When we specified that the free money you get from sharing is the color money of the player you shared with, then it was immediately clear that we hit on an interesting tool for players to change the incentives of the market. If you want to outbid me, you need money of my color. The easy way to get that is to share a card with me. That card you share with me gets you free money of my color right now, then will get me some unknown amount of money at some point in the future. This was another step toward a game about timing and opportunity: now vs. later.
As players started manipulating the game economy more, we saw more problems with players getting totally screwed over and losing everything on a risk that didn’t go their way. Though this isn’t unheard of in highly player-driven economic systems, it’s not a fun way to spend an afternoon. We wanted players to have an opportunity to make smart plays that get them back into the game even after a rough patch.
In early versions of our game, if you got outbid on a card, your bid stayed on the card in case you wanted to add to it, but ultimately anyone who didn’t win the card lost the money they bid and got nothing in return. Going in the complete opposite direction, we tried giving players their money back as soon as they got outbid on a card — which turned out to be too friendly because there were few downsides to bidding carelessly.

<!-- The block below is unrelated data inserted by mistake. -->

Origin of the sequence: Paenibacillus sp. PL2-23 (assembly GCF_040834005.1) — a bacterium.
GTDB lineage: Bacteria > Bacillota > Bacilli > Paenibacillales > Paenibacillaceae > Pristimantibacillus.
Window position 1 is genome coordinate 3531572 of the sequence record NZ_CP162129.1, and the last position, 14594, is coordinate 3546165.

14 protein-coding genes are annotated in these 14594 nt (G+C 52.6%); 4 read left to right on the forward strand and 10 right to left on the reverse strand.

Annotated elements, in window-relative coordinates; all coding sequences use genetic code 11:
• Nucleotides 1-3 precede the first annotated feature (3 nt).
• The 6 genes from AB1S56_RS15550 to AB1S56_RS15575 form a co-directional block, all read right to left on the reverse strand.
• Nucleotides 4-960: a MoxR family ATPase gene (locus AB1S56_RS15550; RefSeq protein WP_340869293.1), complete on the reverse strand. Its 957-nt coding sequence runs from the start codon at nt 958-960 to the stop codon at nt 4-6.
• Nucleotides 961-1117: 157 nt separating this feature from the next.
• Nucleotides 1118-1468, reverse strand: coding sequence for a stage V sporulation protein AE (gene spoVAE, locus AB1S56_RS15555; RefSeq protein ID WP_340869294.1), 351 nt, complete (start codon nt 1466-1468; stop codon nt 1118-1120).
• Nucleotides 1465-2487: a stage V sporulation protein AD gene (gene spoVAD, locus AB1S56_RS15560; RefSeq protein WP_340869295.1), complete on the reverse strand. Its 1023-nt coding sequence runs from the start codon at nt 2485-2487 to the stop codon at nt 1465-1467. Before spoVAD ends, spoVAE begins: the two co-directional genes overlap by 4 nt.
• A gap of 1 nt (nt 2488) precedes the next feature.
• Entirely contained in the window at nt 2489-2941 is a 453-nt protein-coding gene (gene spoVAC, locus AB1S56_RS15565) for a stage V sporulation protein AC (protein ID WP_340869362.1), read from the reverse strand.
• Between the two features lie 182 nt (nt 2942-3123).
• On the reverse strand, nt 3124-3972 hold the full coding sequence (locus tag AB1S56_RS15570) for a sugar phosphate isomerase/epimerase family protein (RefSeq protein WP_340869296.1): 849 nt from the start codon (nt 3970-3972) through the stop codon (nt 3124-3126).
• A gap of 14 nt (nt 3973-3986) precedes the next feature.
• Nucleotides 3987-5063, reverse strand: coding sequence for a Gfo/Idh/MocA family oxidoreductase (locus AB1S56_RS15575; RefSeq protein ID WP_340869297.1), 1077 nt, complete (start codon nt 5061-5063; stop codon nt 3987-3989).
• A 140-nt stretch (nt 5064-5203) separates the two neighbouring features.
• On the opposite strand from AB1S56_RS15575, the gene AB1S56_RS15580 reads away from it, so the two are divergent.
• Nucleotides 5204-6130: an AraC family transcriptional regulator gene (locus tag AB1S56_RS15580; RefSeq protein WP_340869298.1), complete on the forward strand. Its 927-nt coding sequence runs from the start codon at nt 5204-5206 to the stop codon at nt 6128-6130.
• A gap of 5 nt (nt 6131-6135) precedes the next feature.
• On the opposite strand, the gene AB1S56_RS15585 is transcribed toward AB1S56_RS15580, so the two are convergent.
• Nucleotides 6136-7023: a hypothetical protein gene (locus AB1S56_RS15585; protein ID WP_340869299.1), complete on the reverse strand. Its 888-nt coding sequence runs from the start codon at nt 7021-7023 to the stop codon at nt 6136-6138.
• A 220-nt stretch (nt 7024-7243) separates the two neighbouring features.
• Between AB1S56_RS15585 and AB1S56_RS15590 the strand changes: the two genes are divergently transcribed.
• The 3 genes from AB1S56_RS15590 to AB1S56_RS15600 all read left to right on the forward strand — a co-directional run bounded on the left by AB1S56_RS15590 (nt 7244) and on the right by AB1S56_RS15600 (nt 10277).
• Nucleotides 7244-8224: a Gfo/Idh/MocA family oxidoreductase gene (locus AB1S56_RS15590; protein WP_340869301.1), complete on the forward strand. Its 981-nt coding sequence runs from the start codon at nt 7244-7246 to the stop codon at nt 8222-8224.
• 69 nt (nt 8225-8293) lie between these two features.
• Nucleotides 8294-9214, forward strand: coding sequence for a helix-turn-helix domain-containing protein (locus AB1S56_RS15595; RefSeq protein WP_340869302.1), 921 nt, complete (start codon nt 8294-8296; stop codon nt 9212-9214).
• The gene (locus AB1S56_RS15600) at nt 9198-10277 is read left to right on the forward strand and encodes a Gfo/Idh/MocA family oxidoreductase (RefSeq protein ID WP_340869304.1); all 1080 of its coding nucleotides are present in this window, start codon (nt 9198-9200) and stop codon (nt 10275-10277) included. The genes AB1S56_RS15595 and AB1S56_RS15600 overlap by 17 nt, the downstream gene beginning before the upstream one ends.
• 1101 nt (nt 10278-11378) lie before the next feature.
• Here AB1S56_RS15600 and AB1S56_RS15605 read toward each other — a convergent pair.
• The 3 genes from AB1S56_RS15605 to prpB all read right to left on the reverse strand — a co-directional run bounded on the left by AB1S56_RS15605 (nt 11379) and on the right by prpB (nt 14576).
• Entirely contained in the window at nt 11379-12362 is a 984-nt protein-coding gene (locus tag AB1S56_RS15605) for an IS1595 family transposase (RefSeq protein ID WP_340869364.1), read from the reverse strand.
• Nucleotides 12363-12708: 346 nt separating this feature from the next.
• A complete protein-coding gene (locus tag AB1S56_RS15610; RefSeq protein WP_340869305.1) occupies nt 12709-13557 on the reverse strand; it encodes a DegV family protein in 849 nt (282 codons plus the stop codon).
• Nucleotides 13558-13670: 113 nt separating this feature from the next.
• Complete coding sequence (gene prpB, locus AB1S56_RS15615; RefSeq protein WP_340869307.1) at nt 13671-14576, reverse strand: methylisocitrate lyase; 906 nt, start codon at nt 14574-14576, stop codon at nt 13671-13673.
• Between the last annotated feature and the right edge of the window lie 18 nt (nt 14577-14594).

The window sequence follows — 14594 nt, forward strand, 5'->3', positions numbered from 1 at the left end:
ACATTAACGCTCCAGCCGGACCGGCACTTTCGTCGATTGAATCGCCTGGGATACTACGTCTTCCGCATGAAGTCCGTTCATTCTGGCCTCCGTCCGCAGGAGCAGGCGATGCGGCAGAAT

We found a sweet spot in the middle where if you get outbid, your money stays tied up in that bid until somebody finally wins it, but if you don’t win the bid, you get all your money back. You already lost out on getting the card you wanted, and you already spent some of your turns bidding on it without anything to show, and your money was tied up the whole time where you couldn’t do anything else with it, so it feels like the fair thing to do is to give a player their money back when they lose a bid. This system also has the benefit of playing into the ebb and flow of resources, which helps with all the other things we were going for.
Pruning Systems that Didn’t Matter
For the longest time we had a mechanism in which whenever a card was won, the second-place player would be able to add one of their caps to a row of cards on the side. These side cards were bidding contests that lasted the full duration of the game rather than a few rounds. The intended dynamic was that you would have to focus on the normal round-by-round bidding, but also pay attention to which cards you were likely to win at the end.
The logo at the timeOne day I was playtesting at an Unpub event. The game had switched names from “Bid All My Money” to “Thinking Caps”, so the cards represented quirky inventions, and we were playing up the social aspect. A father and daughter pair came to play and asked whether the game was simple enough for a younger kid to play. She was maybe 8. I said yes, even though I was pretty sure there were too many interconnected systems for a younger player to grok and enjoy — so I decided on the fly which systems to drop in order to make the game simple enough for an eight-year-old to learn quickly. The main thing that I dropped was the side bid. I didn’t mention it for this one playtest…and the game was fine — better, actually.